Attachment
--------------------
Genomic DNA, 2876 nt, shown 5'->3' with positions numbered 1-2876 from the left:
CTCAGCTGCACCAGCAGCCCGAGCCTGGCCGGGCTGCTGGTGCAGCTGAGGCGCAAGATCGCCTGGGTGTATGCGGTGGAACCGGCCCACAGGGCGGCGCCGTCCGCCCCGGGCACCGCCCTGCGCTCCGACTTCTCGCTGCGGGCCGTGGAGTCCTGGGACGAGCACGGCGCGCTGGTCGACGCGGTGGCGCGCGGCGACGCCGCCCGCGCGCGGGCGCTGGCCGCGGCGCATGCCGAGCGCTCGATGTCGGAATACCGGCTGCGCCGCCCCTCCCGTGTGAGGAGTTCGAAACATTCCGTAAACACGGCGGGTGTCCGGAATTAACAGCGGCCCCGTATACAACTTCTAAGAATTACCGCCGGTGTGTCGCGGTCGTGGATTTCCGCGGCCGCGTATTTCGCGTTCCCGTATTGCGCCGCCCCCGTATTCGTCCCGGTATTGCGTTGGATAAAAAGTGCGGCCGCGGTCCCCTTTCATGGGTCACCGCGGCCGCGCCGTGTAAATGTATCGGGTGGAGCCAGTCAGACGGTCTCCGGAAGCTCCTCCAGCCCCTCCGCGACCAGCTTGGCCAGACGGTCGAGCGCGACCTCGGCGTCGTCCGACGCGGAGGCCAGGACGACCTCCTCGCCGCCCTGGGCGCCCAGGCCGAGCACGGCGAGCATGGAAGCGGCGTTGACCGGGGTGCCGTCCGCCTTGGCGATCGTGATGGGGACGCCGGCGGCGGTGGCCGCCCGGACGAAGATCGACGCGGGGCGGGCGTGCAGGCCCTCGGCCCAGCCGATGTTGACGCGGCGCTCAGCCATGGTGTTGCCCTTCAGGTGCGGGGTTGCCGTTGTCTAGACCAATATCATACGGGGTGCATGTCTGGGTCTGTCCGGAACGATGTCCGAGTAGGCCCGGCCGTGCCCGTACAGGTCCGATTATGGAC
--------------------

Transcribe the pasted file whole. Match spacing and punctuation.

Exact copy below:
Genomic DNA, 2876 nt, shown 5'->3' with positions numbered 1-2876 from the left:
CTCAGCTGCACCAGCAGCCCGAGCCTGGCCGGGCTGCTGGTGCAGCTGAGGCGCAAGATCGCCTGGGTGTATGCGGTGGAACCGGCCCACAGGGCGGCGCCGTCCGCCCCGGGCACCGCCCTGCGCTCCGACTTCTCGCTGCGGGCCGTGGAGTCCTGGGACGAGCACGGCGCGCTGGTCGACGCGGTGGCGCGCGGCGACGCCGCCCGCGCGCGGGCGCTGGCCGCGGCGCATGCCGAGCGCTCGATGTCGGAATACCGGCTGCGCCGCCCCTCCCGTGTGAGGAGTTCGAAACATTCCGTAAACACGGCGGGTGTCCGGAATTAACAGCGGCCCCGTATACAACTTCTAAGAATTACCGCCGGTGTGTCGCGGTCGTGGATTTCCGCGGCCGCGTATTTCGCGTTCCCGTATTGCGCCGCCCCCGTATTCGTCCCGGTATTGCGTTGGATAAAAAGTGCGGCCGCGGTCCCCTTTCATGGGTCACCGCGGCCGCGCCGTGTAAATGTATCGGGTGGAGCCAGTCAGACGGTCTCCGGAAGCTCCTCCAGCCCCTCCGCGACCAGCTTGGCCAGACGGTCGAGCGCGACCTCGGCGTCGTCCGACGCGGAGGCCAGGACGACCTCCTCGCCGCCCTGGGCGCCCAGGCCGAGCACGGCGAGCATGGAAGCGGCGTTGACCGGGGTGCCGTCCGCCTTGGCGATCGTGATGGGGACGCCGGCGGCGGTGGCCGCCCGGACGAAGATCGACGCGGGGCGGGCGTGCAGGCCCTCGGCCCAGCCGATGTTGACGCGGCGCTCAGCCATGGTGTTGCCCTTCAGGTGCGGGGTTGCCGTTGTCTAGACCAATATCATACGGGGTGCATGTCTGGGTCTGTCCGGAACGATGTCCGAGTAGGCCCGGCCGTGCCCGTACAGGTCCGATTATGGAC